The purpose of this paper is to show that, if Kant’s universalization formulations of the Categorical Imperative are our only standards for judging right from wrong and permissible from impermissible, then we have no obligations. I shall do this by examining five different views of how obligations can be derived from the universalization formulations and arguing that each one fails. I shall argue that the first view rests on a misunderstanding of the universalization formulations; the second on a misunderstanding of (...)
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  3. Kant on Keeping a Secret.James Mahon - 2009 - Listening: Journal of Religion and Culture 44:21-36.
    In this article I address the neglected question of what kind of act keeping a secret is, and what Kant had to say about secret keeping. First, I provide a definition of keeping a secret, improving upon Sissela Bok's definition. I distinguish between keeping a secret and deception, incorporating Thomas Nagel. Then, I discuss what Kant had to say about keeping a secret, and advance an Kantian argument for the moral permissibility of secret-keeping.
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  4. The Apple of Kant's Ethics: i‐Maxims as the Locus of Assessment.Samuel Kahn - 2022 - Pacific Philosophical Quarterly 104 (3):559-577.
    I want to distinguish between maxims at three levels of abstraction. At the first level are what I shall call individual maxims, or i‐maxims: maxim tokens as adopted by particular rational beings. At the second level are abstract maxims, or a‐maxims: abstract principles distinct from any individual who adopts them. At the third level are maxim kinds, or k‐maxims: sets of various action‐guiding principles that are grouped on the basis of their content. In this paper, I argue for the thesis (...)
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  5. Deriving Positive Duties from Kant's Formula of Universal Law.Guus Duindam - 2023 - History of Philosophy Quarterly 40 (3):191-201.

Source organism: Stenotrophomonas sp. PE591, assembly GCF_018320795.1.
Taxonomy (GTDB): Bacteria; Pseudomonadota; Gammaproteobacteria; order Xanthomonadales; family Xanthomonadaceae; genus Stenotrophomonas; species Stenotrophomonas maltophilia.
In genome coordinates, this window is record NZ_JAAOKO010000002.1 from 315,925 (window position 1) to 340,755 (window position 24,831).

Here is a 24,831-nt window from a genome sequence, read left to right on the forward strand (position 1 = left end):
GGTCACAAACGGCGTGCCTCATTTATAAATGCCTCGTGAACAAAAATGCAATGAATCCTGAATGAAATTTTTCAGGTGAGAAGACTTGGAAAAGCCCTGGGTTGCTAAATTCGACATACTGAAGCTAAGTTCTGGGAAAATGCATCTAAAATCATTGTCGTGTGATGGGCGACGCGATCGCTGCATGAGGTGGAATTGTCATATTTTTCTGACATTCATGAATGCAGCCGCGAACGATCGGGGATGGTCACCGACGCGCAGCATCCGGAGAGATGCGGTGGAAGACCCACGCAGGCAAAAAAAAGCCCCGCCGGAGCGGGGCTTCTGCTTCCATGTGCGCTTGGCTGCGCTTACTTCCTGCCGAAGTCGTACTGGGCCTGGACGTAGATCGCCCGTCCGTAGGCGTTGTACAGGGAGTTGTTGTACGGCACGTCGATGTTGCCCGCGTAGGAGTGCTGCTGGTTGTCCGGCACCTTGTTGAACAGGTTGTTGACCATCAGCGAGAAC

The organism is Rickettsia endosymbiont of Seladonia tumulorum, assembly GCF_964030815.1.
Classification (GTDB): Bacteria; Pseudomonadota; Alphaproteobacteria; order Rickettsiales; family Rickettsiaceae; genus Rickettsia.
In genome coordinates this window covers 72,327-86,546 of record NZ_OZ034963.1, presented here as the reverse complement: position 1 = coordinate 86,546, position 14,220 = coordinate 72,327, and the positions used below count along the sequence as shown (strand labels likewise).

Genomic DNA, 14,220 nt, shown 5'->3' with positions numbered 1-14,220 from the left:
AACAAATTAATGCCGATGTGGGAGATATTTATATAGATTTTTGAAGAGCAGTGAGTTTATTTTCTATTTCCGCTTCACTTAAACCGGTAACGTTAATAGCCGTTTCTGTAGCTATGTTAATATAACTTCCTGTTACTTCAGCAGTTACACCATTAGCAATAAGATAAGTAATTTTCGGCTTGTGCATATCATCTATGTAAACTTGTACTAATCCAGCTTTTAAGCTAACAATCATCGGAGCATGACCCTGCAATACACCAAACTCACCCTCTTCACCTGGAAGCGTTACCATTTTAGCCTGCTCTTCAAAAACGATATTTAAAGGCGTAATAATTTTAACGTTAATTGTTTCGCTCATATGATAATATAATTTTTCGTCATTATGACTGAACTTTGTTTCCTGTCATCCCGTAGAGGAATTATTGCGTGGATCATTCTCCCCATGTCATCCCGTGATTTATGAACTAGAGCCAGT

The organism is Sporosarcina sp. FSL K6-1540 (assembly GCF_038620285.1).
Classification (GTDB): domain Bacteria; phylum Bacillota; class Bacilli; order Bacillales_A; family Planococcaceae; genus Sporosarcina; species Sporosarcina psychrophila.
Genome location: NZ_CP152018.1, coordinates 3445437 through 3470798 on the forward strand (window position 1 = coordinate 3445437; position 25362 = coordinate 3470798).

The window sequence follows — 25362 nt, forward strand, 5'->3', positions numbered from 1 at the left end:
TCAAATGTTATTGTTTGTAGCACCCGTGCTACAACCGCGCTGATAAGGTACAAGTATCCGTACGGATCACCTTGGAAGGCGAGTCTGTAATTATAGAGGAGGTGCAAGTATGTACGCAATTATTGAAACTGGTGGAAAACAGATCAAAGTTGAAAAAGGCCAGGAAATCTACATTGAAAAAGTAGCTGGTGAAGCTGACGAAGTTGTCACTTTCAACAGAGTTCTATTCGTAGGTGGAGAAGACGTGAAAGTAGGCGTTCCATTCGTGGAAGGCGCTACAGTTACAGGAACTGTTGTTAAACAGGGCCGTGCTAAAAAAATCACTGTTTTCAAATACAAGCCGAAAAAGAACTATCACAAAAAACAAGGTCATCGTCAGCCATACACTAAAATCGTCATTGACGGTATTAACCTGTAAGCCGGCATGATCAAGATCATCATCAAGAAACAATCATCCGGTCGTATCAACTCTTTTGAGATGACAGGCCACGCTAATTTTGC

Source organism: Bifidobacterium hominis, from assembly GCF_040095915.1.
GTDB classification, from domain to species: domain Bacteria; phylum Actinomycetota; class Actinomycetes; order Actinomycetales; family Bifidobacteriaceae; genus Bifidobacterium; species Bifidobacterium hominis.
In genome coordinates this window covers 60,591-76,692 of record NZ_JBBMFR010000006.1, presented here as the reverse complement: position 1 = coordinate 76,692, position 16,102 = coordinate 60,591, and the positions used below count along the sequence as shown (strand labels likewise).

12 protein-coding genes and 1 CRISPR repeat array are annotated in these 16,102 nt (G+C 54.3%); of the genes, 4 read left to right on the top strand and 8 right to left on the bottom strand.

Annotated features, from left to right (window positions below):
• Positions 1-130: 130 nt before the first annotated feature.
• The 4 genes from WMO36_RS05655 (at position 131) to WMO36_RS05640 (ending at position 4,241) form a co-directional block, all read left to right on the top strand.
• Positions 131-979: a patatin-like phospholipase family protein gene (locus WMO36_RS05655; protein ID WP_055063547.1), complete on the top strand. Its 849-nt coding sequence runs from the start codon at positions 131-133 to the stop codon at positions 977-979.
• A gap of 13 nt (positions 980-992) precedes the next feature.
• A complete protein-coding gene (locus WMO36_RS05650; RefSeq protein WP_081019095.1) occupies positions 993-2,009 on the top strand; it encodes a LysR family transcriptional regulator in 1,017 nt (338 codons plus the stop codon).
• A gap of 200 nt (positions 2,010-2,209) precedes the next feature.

According to the objection from positive duties, Kant's Formula of Universal Law is flawed because it cannot be used to derive any affirmative moral requirements. This paper offers a response to that objection and proposes a novel way to derive positive duties from Kant's formula. The Formula of Universal Law yields positive duties to adopt our own perfection and others’ happiness as ends because we could not rationally fail to will those ends as universal ends.
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  6. On the Singularity of the Categorical Imperative.Guus Duindam - 2023 - Southwest Philosophy Review 39 (1):165-173.
    Kant famously claims that there is only a single supreme principle of morality: the Categorical Imperative. This claim is often treated with skepticism. After all, Kant proceeds to provide no fewer than six formulations of this purportedly single supreme principle—formulations which appear to differ significantly. But appearances can be deceptive. In this paper, I argue that Kant was right. There is only a single Categorical Imperative, and each of its formulations expresses the very same moral principle.
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  7. Kant's Formula of Universal Law as a Test of Causality.W. Clark Wolf - 2023 - Philosophical Review 132 (3):459-90.
    Kant’s formula of universal law (FUL) is standardly understood as a test of the moral permissibility of an agent’s maxim: maxims which pass the test are morally neutral, and so permissible, while those which do not are morally impermissible. In contrast, I argue that the FUL tests whether a maxim is the cause or determining ground of an action at all. According to Kant’s general account of causality, nothing can be a cause of some effect unless there is a law-like (...)
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  8. Kantian Ethics in the Age of Artificial Intelligence and Robotics.Ozlem Ulgen - 2017 - Questions of International Law 1 (43):59-83.
    Artificial intelligence and robotics is pervasive in daily life and set to expand to new levels potentially replacing human decision-making and action. Self-driving cars, home and healthcare robots, and autonomous weapons are some examples. A distinction appears to be emerging between potentially benevolent civilian uses of the technology (eg unmanned aerial vehicles delivering medicines), and potentially malevolent military uses (eg lethal autonomous weapons killing human com- batants). Machine-mediated human interaction challenges the philosophical basis of human existence and ethical conduct. Aside (...)